It’s warm outside, so I’ve been dipping my silks and linens in a variety of simmering pots of natural dyes, and then watching them swish about in the wind to dry. My fav at the moment is blue spruce pine cones and cochineal, or a combo of both. The little indigo seedlings make a precious tiny print , as well. I’m back at it, living in my dream world. Lucky woman. .
I finally finished my yukata. I used hand-rolled silk scarves from Maiwa.com. The silk scarves that I eco-dyed with plants from my yard were mordanted in alum first and them steamed with the leaves wrapped inside.
I hand-sewed the scarves together into a simple style, but once it was pieced together, the colours just didn’t suit me.
So today, it was a beautiful, cool autumn day, and I started up the indigo vat.
One 10 minute mash-up in the vat and the yukata came out a perfect shade of blue.
I did lose the burgundy colour, but the resulting yukata suits my colouring so much better than the grey and beige. I will now wear it, after an enormous amount of time and effort. Happy. Happy.
This tutorial is for a fellow Shibori classmate, Renita, who participated in an amazing workshop with me in Japan. That course was mainly about indigo and Shibori, taught by a gifted fellow, Bryan Whitehead.
So this is how I started…..I bought some silk scarves from Dharma trading company. Cotton and linen work as well.
1. Soak the scarf in simmering water for an hour to remove sizing. Some say this is optional.
2. Rinse in filtered water.
3. Lay damp scarf out as flat as possible on a long table, counter or floor.
4. Place fresh leaves along one half of the scarf, lengthwise. Consider eucalyptus leaves, blackberry leaves, plum leaves, smoke bush leaves, maple leaves, onion skins, pomegranate skins….see the Internet for a multitude of appropriate plants. I just happened to use those particular plants.
5. I flattened my leaves in a heavy book for a few hours prior to putting them on the scarf. Flattened leaves produce clearer images.
6. For darker colours or dark outlines of leaves, I painted the back of a few leaves with a solution of 2 parts vinegar, one part water, and a couple of rusted iron nails. ( this solution sat overnight before I used it)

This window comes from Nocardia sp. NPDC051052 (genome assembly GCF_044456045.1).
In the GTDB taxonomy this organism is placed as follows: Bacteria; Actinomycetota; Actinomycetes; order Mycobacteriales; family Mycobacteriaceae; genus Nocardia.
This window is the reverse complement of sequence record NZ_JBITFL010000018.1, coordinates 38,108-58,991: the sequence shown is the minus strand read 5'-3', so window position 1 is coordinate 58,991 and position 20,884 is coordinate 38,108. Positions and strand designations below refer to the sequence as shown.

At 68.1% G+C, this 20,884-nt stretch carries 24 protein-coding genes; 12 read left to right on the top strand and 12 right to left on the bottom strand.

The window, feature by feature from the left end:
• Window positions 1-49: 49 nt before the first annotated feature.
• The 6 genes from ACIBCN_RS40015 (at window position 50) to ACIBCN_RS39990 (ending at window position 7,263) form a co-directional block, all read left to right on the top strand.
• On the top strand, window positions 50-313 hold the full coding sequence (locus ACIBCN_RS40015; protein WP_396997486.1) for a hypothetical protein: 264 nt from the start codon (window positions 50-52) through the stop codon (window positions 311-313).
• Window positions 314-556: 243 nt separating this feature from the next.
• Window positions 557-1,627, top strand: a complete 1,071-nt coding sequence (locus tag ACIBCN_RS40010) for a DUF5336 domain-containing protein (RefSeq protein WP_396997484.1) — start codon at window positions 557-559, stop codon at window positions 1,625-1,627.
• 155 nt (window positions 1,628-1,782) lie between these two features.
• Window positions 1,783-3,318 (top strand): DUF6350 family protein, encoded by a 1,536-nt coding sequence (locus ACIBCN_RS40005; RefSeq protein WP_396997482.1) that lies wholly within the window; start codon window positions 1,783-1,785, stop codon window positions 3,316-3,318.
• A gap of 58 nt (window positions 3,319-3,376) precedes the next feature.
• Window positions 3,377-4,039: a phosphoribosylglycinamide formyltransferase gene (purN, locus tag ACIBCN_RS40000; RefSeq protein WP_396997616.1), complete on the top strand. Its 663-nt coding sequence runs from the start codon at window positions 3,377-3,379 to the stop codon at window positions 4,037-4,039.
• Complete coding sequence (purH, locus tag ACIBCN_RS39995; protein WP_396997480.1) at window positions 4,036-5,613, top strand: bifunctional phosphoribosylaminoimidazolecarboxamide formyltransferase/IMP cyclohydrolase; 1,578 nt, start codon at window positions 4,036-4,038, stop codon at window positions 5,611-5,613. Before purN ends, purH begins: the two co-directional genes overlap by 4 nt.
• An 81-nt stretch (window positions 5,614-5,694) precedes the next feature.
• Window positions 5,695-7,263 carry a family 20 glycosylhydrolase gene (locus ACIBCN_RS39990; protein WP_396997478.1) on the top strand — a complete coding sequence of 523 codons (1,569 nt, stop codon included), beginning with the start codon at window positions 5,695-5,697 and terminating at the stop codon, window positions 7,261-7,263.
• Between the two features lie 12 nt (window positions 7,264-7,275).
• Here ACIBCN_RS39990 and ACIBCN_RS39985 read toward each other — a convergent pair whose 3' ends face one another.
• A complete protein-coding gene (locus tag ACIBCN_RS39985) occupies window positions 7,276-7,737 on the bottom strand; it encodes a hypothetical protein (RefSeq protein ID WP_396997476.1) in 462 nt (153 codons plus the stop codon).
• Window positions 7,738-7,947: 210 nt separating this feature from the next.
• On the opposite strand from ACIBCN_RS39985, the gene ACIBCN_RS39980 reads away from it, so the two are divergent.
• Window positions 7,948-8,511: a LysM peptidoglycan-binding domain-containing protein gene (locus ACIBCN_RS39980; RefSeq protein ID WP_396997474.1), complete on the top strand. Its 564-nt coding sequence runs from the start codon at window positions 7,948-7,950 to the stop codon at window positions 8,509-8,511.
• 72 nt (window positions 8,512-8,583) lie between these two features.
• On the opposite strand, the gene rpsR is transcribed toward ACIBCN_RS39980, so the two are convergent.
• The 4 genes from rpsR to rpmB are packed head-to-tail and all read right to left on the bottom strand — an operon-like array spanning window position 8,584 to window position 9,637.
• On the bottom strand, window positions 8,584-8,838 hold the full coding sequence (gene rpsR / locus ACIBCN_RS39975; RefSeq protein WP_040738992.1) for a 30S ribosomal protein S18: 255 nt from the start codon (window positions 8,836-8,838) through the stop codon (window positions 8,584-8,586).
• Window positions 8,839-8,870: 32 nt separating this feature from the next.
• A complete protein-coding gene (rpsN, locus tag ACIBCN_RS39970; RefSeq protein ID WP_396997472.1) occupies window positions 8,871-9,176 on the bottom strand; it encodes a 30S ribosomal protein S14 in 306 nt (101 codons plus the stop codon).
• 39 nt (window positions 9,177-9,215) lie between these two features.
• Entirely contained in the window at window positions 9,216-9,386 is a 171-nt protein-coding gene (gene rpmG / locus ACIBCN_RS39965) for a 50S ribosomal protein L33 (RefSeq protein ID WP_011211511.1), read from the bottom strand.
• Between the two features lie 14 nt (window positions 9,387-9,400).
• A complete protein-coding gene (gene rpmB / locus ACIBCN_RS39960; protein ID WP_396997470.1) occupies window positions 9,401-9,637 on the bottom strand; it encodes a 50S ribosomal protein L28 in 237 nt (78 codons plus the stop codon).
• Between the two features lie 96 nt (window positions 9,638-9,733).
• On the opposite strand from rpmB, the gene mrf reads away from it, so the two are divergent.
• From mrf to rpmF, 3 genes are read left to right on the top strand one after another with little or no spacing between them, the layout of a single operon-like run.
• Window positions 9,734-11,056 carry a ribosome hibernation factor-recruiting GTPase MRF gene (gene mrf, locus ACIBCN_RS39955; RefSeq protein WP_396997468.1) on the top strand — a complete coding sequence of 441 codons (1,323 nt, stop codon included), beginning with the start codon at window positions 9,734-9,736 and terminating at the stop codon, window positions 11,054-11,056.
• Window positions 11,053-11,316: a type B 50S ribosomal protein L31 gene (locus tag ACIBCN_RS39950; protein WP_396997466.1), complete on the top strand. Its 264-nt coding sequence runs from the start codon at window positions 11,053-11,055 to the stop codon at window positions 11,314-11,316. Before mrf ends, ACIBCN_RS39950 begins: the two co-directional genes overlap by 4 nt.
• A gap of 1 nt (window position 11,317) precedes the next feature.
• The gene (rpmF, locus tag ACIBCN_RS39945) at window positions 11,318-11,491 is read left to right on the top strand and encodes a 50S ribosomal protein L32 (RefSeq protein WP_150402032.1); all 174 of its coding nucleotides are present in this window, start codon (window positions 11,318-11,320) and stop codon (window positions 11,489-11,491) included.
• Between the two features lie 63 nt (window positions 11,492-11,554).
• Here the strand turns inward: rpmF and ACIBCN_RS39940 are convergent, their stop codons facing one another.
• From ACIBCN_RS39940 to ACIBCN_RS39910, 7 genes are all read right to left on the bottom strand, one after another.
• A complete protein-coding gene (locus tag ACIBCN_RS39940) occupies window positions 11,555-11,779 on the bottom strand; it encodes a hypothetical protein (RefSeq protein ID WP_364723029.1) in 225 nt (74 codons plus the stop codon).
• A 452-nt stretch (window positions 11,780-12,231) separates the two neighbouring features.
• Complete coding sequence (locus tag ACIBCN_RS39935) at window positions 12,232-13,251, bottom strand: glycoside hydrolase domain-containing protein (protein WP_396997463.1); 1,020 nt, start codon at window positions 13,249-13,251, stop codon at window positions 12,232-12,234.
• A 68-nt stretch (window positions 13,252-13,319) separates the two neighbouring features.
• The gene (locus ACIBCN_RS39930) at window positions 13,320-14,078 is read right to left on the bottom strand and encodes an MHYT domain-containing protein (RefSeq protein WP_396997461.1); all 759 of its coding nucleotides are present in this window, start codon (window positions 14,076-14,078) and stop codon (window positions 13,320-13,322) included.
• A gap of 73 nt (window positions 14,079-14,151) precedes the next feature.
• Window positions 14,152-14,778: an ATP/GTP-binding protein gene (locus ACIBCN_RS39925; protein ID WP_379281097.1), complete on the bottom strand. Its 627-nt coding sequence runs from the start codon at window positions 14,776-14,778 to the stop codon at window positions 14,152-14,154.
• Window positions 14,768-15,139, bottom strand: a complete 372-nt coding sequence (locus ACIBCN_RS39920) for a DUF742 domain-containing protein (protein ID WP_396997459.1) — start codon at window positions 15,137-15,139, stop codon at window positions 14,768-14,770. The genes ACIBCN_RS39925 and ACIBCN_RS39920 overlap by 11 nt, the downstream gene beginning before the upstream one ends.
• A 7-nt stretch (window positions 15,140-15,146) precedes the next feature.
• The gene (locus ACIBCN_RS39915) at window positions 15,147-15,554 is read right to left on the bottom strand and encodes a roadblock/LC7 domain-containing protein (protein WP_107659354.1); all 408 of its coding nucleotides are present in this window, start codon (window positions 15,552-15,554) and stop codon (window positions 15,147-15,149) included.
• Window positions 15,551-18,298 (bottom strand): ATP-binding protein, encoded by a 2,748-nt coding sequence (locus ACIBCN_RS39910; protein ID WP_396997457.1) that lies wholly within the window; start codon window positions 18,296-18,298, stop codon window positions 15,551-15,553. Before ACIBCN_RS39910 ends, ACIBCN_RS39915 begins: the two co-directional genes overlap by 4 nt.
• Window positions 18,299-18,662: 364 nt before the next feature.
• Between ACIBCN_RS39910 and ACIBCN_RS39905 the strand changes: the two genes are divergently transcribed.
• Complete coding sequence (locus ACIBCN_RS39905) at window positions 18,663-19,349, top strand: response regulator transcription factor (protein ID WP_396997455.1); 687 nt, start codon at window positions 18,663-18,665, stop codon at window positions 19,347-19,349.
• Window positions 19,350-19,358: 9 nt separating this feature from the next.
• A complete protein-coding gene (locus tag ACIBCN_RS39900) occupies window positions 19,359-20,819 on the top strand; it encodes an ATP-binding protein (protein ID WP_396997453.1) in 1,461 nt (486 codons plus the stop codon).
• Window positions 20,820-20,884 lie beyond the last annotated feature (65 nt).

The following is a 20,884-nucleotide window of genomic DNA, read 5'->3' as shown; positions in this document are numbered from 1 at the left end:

7. I put a piece of very thin copper wire on top of a few leaves on one scarf. It made a lovely dark, curly line.
8. Fold the scarf in half ….lengthwise, over on itself, with leaves enclosed.
9. Roll the scarf from one short end to the other very tightly around a bamboo stick, or berry branch, leaves flat inside, and then wrap the roll very tightly with strong string.
10. Now you have a choice to steam the roll over water or submerge the roll in a simmering dye bath of leaves, or berries or cabbage etc. See the Internet for dye bath ideas.
A. Place scarf roll on top of something for steaming ( I used canning jars)and then weight your roll down and cover the pot with a lid. I used an iron pot, but Stainless or aluminum work as well. After 45 minutes remove your steamed rolls and cool…
B. Or….submerge your scarf bundle in a simmering bath of leaves for 45 minutes . Leave rolls overnight in pot. Remove rolls when they look quite deeply coloured. This scarf was dyed in a pot with 1/2 a red cabbage. A rinse in washing soda will turn it blue/ green.
11. Unravel your piece…this is the fun part!
12. You have a choice here using mordants, which help set the dye. Air dry your project and iron well to set colour. Rinse in cool water, or an alum bath or a washing soda bath. The type of rinse may change your colours so I’d recommend reading about different mordants . This was rinsed in alum prior to dyeing.
The mordants….alum and washing soda are relatively harmless. It is recommended to use a mask to prevent inhaling powder and gloves to prevent staining of your hands, especially if one is using an iron solution.
And that’s a simple version to get one started…message me if you have a question.